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What’s in the sky in September? NASA reveals special events


From first quarter moons, shortest solar days, fall equinoxes and more, here’s what you can look for in the sky in September, according to NASA.

The sky is full of things for you to look for! Each month there is a list of events occurring in space. September also brings a lot of things in space for you to see. From the first quarter moon to the shortest solar day – September has it all. “What’s up this month, stargazers? Mars forms a red triangle with the stars Aldebaran and Betelgeuse, the Moon hangs out with Jupiter, and September 23 brings the equinox”, Solar System heaven NASA tweeted.

NASA has also announced upcoming events this month by tweeting, “Mars is moving, the Moon is out with Jupiter, and September 23 marks the beginning of the fall in the Northern Hemisphere and the season.” Spring in the Southern Hemisphere. ” Jupiter’s transit, prime viewing time, for more – here’s a list of what’s in the sky in September.

1. September 3: The first moon of the month– The Moon is a quarter of the way through the month and you see half of its illuminated side. The first quarter moon rises around noon and sets around midnight. The sky is high in the evening.

2. September 6: Mars and Aldebaran– Mars and the bright star Aldebaran will appear closest to each other late Tuesday night through Wednesday morning.

3. September 7: Saturn and the Waxing Gibbous Moon- Saturn will be in the upper left corner about 9 degrees from the anthropomorphic moon when evening twilight ends at 8:28 p.m. EDT. It may be noted that times and views are based on the location of NASA Headquarters in Washington, DC

4. September 10: Full Moon- The Moon will be full on September 10 at 5:59 a.m. EDT. It’s called Harvest Moon; Fruit or Barley Moon; corn moon, and many other names. The Moon will be fully visible for about three days from Thursday evening to Sunday morning.

5. September 11: Jupiter and the Moon- On Sunday morning, Jupiter will appear near the full moon. Jupiter will appear about 8 degrees to the left of the Moon around midnight and will shift about 6 degrees from the Moon at morning twilight beginning at 5:47 a.m. EDT. It would make for a great viewing opportunity to see the Moon and Jupiter together through binoculars.

6. September 14: Shortest Solar Day- Our 24-hour clock is based on the average length of the solar day. Solar noon on September 14 to solar noon on September 15, 2022, will be the shortest solar day of the year, 23 hours, 59 minutes and 38.6 seconds long.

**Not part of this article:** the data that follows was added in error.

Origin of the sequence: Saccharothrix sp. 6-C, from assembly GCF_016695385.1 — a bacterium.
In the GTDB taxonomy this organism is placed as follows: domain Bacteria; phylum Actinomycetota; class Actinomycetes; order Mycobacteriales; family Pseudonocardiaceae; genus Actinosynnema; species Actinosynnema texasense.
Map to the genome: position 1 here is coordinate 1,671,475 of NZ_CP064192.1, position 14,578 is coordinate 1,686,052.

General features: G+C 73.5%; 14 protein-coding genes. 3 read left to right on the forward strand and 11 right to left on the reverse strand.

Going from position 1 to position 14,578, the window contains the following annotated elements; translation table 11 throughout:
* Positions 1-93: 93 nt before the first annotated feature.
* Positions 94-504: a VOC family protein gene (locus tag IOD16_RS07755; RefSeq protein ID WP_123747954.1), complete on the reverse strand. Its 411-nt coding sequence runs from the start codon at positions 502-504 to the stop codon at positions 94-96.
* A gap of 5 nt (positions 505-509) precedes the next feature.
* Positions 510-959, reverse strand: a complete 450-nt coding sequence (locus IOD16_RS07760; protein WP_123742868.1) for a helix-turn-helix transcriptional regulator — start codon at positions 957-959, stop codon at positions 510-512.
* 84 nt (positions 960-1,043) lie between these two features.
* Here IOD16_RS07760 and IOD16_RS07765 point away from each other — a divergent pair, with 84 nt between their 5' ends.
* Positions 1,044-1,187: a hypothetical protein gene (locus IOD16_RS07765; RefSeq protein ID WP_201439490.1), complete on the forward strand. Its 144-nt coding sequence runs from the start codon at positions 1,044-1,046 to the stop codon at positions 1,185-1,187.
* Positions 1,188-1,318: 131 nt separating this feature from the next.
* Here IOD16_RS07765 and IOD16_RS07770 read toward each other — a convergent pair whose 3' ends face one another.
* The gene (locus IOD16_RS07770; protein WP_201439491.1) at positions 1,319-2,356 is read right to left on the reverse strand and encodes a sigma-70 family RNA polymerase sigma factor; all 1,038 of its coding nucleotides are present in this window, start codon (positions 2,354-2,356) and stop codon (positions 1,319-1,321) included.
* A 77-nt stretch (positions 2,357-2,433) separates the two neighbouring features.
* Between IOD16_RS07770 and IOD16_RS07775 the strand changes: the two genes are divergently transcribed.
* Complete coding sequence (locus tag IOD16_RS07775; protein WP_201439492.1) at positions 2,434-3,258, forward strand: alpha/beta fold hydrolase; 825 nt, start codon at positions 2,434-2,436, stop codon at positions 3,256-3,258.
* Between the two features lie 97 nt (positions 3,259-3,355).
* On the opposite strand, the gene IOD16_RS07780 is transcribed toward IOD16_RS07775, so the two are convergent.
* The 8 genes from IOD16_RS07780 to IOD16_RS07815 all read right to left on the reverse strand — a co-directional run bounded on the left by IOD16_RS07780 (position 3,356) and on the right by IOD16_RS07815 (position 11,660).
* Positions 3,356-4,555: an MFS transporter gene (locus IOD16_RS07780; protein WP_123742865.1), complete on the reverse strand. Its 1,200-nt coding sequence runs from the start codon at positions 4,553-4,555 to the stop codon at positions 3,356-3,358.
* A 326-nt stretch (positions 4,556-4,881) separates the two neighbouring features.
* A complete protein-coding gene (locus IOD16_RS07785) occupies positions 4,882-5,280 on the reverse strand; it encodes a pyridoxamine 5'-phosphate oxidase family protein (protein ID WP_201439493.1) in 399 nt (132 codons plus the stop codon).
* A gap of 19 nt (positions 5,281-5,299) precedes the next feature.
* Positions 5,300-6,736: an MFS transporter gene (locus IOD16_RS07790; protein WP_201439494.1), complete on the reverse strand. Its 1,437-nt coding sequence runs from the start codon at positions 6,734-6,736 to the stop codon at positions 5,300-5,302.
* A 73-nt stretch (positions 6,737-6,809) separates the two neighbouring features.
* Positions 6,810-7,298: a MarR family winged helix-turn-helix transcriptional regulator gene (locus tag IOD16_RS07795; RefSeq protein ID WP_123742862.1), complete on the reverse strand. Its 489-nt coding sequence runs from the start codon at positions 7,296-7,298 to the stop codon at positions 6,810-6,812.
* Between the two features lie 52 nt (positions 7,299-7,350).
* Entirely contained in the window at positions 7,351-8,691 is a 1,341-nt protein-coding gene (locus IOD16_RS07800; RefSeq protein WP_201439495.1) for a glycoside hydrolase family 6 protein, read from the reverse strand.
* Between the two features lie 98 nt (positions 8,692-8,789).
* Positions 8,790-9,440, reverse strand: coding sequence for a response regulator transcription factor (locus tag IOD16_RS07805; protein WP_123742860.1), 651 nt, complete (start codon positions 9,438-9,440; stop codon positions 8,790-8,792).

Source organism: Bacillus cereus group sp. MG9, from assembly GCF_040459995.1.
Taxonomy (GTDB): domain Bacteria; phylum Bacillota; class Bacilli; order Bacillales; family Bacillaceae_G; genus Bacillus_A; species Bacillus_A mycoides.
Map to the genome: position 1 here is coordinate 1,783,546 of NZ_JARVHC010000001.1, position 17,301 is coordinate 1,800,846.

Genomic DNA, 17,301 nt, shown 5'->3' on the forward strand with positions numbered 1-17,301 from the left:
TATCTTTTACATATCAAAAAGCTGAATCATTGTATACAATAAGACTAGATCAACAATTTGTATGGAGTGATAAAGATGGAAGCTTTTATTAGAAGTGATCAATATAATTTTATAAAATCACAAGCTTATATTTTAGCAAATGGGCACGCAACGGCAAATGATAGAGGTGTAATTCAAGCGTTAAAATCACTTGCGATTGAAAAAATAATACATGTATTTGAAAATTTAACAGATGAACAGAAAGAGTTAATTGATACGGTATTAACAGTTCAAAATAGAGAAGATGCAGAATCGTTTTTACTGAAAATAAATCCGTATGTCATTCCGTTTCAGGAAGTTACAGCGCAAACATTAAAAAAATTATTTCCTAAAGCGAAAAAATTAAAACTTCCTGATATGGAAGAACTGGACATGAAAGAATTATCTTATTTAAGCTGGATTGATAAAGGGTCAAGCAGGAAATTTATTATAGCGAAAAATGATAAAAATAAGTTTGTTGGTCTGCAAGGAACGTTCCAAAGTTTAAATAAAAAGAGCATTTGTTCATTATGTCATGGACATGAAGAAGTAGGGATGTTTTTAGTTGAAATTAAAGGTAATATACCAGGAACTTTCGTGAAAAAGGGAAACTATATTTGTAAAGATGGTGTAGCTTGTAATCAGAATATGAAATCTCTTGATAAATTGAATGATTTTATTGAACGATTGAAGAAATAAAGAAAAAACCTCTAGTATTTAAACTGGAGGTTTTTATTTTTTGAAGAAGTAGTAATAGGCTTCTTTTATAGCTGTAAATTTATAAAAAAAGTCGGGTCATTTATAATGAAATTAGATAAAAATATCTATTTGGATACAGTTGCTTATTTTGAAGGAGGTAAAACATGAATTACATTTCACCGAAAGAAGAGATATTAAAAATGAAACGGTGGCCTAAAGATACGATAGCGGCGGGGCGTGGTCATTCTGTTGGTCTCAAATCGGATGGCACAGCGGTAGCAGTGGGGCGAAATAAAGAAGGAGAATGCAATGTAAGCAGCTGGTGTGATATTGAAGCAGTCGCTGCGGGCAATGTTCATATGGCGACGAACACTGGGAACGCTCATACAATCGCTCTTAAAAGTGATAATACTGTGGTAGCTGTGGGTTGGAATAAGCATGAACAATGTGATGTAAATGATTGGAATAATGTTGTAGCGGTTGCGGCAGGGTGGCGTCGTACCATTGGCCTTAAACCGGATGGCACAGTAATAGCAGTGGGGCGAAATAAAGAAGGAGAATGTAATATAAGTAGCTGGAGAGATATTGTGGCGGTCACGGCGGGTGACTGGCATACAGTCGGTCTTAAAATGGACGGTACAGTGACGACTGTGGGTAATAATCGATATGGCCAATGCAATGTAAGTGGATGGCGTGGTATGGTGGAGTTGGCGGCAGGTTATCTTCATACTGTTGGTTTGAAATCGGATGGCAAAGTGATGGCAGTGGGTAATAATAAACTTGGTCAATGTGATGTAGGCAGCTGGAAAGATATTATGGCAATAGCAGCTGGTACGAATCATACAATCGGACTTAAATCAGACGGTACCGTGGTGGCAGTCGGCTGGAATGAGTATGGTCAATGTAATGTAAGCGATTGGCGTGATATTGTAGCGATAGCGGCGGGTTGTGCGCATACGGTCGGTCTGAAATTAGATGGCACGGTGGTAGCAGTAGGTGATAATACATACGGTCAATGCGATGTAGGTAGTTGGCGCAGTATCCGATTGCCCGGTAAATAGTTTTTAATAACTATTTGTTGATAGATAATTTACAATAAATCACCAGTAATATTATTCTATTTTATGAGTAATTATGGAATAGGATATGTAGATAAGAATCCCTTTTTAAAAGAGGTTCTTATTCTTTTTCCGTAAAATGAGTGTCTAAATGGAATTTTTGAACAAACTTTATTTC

7. September 16: Mars and the Moon Gibbous Waning- Late Friday through Saturday morning, Mars will appear near the waning ape moon. The pair will rise above the east-northeast horizon about an hour before midnight on Friday night, with Mars about 4 degrees to the right of the Moon. According to the Solar System NASA

8. September 17: Third Moon- The Moon is three-quarters of the way through its monthly journey and you should be able to see half of its illuminated side. (The other half compared to the first quarter period.) It rises around midnight and sets around midday.

9. September 19: Moon in Apogee- At 10:44 a.m. EDT, the Moon will be in an apogee position, the furthest away from Earth for this orbit.

10. September 20: Pollux and the Crescent Moon Rise- Tuesday morning, the bright star Pollux will appear about 3 degrees to the upper left of the fading crescent. The Moon will rise above the northeast horizon in the early morning at 1:19 a.m. EDT, and morning twilight will begin later than 5 a.m. at 5:56 a.m.

11. September 22: Autumn equinox- The fall equinox, the astronomical time that ends summer and begins autumn, is at 9:03 p.m. EDT. The Sun will move from the North to the Southern Hemisphere, passing through the Earth’s equator (in the Pacific Ocean, north of the Solomon Islands).

12. September 23: Mercury in a Lower Intersection- Early Friday morning, Mercury will pass between the Earth and the Sun, known as a lower conjunction. Additionally, Mercury will shift from the evening sky to the morning sky and will begin to emerge from dawn on the eastern horizon after September 27 (depending on viewing conditions).

13. September 25: New Moon- This is the invisible phase of the Moon, with the illuminated side of the Moon facing the Sun and the night side facing the Earth. During this phase, the Moon is in the same part of the sky as the Sun and rises and sets with the Sun.



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